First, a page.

Saturday, January 11, 2014

WSJ Columnist Chris Rickert: "...having ALEC on your resume may well be a feather in a prospective president’s mortarboard."

Was he drunk? The Wisconsin State Journal’s conservative columnist Chris Rickert is the most ridiculous writer in the state, and that’s saying a lot considering all the mindless political stuff pouring out of the MacIver Institute.

This is head slapping stuff too. Rickert, for whatever reason, was trying to defend one of the former candidates for UW president, Robert L. King, (who is currently) president of the Kentucky Council on Postsecondary Education.

What spills out of Rickert’s nonsensical twisted logic are some real gems:
King, an attorney, Lacking the Ph.D. would have been “problematic” for some faculty, according to UW-Madison professor Barry Orton “…university faculty whose professional lives are organized around the teaching and research that form the foundation for the granting of degrees have a strong bias for university leaders with earned degrees,” he told me.
Rickert’s response:
King’s lack of acceptably high levels of book-learning, along with the bit of Republican blood running through his veins, might not have been such bad things.
That’s right, who needs a degree to run a university?

But it's this candidates history with ALEC:
King’s stint on an (ALEC) American Legislative Exchange Council task force some 25 years ago, while a Republican New York state lawmaker, also set off alarm bells … a group that brings politicians and corporations together to craft conservative and corporate-friendly model bills and has become something of the root of all evil for certain people on the political left.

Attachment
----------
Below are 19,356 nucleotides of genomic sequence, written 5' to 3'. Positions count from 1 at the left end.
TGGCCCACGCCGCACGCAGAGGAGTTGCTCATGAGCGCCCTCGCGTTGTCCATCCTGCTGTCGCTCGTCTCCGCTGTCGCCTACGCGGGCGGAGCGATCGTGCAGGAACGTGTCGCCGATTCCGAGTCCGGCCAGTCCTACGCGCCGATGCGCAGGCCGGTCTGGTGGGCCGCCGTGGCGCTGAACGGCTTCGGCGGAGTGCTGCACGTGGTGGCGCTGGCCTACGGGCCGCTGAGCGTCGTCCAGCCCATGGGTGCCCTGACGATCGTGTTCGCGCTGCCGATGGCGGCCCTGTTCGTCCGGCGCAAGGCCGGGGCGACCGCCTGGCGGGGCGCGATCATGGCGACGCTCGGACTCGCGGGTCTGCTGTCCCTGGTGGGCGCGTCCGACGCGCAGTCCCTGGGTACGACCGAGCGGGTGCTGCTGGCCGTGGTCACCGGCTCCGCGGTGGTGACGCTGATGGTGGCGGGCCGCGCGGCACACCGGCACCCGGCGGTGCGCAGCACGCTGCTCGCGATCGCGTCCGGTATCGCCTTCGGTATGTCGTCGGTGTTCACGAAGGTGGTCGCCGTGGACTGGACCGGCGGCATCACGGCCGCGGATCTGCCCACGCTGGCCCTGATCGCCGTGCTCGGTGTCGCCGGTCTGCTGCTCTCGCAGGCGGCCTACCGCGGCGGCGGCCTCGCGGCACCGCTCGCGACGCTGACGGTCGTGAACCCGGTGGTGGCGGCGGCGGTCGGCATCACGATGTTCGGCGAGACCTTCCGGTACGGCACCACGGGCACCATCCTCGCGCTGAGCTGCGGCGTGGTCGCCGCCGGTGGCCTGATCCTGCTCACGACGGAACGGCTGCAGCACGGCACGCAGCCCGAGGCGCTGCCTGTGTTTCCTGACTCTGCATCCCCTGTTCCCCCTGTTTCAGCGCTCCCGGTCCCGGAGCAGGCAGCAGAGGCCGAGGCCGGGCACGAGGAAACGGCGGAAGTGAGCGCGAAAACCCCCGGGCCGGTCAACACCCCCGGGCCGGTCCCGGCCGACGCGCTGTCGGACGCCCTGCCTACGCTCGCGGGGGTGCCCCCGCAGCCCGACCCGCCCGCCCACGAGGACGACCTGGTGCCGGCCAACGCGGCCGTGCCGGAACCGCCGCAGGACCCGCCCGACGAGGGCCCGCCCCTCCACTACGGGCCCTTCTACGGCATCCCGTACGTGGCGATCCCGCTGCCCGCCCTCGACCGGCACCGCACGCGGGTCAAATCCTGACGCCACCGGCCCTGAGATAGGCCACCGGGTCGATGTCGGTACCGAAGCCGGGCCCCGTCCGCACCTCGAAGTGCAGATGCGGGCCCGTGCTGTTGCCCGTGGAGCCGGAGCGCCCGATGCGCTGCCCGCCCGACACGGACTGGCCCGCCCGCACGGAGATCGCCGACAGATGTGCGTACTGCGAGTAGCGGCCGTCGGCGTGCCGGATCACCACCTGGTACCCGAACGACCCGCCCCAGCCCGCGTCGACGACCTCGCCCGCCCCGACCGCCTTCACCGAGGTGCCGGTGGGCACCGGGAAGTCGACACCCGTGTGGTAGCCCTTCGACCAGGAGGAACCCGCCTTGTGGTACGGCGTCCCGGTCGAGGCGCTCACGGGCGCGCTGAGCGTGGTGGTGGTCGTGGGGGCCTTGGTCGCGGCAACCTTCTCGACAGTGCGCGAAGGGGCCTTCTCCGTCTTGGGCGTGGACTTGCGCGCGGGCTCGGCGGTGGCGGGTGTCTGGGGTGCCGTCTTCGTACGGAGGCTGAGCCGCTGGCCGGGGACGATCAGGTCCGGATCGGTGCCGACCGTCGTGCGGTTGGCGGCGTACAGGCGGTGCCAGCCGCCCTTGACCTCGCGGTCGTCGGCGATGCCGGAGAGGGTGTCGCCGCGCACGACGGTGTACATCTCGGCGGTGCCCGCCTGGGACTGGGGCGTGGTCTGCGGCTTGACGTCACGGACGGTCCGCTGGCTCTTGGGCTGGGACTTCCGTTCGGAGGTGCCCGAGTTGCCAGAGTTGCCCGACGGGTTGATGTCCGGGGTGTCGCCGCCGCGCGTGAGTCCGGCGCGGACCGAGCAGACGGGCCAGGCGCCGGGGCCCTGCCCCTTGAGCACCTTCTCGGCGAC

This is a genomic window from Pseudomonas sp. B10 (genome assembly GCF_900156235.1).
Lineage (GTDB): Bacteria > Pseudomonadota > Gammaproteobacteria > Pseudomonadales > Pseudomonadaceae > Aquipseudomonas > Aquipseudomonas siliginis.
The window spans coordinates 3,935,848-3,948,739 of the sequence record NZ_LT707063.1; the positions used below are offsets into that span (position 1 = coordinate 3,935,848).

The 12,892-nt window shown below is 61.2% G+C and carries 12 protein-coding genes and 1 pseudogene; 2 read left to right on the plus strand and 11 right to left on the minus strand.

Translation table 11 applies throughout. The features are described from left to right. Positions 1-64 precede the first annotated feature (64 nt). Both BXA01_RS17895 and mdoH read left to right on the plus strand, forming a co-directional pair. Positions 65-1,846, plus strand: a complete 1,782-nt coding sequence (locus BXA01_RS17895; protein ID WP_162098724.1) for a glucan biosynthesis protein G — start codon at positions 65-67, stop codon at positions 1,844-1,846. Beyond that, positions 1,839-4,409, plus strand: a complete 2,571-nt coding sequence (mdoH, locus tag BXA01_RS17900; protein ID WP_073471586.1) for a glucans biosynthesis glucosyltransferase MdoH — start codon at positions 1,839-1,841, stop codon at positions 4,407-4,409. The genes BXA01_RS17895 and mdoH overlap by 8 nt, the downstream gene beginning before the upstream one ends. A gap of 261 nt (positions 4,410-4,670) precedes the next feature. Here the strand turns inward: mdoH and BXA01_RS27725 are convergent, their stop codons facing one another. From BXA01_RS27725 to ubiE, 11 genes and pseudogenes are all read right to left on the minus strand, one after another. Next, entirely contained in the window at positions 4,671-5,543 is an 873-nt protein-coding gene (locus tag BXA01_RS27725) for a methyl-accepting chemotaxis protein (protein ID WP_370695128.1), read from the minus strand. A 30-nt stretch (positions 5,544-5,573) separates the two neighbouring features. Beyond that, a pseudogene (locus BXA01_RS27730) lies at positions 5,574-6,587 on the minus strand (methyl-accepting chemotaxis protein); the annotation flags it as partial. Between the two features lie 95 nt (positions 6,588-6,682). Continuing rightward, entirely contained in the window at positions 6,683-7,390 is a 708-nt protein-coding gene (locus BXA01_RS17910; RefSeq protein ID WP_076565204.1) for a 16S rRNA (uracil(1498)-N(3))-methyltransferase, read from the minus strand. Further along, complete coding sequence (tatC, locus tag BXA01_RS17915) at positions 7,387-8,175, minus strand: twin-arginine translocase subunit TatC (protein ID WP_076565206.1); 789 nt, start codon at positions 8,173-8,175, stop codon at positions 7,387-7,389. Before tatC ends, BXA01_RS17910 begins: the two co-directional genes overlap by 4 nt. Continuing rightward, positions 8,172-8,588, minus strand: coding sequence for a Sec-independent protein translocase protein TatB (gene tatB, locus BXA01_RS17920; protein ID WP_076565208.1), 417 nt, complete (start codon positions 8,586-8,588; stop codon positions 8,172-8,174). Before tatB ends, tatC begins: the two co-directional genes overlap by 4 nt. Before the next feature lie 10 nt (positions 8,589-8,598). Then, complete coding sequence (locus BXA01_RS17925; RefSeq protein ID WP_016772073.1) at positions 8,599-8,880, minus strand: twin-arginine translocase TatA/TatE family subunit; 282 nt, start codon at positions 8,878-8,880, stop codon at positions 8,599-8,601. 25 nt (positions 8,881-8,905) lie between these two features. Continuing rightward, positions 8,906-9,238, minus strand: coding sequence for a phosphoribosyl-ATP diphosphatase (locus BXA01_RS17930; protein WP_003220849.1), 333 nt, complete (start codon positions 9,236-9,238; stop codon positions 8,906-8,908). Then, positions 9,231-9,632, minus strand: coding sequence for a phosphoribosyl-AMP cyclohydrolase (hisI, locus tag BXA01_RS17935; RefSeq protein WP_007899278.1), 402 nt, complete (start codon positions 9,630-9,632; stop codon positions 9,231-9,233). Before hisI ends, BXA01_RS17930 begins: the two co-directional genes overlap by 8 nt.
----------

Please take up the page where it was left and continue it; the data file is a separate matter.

Who would think it's wrong for lobbyists crafting corporate friendly bills by politicians representing people? You may have to sit down for this one:
Heck, with a crowd like the one in control at the Capitol these days, having ALEC on your resume may well be a feather in a prospective president’s mortarboard.
Which is not saying a lot about our current one party system. The only thing that made any sense at all was this comment:
Or as Senate President Mike Ellis put it in one outburst during the flap over the System’s financial reserves last year: “They all think they’re Ph.D.s and we ought to be working at Jiffy Lube. ... The Legislature’s a heck of a lot smarter than they’re giving us credit for.”

Not from what we've seen so far. 


  1. Rickert is absolutely the biggest idiot ever to write for a Madison newspaper and that includes Dave Blaska, which says a lot. I'm assuming he's married to the publisher's daughter or belongs to the same fundamentalist cult, otherwise I don't see why he has a job.

    The first time I read one of his columns --if you can call them that-- I was so astounded by the incomprehensibility, the incredible stupidity and lack of content that I was compelled to post a response to their online forum asking if the newspaper had ceased employing editors. For this they banned me. Not much punishment there I have to say.

    Rickert is a tumor on the living body of journalism.

  2. Gareth, whoever you are, your comment i spot on. Even considered within the not-so-proud journalistic history and tradition of WSJ, Rickert is the absolute worst. I'd be Okay with him were he a thoughtful, consistent conservative. In actuality he's just out to say what seems shocking or unusual, in what I think it an attempt to get as many online reads as possible. For some time now I've assumed that "Chris Rickert" is actually a computer program designed to take the most obtuse view of any issue and then create a meaningless, illogical argument in favor of that view.

    On the bright side, during the protests of a few years ago, it was his columns that cemented my decision to cancel my subscription.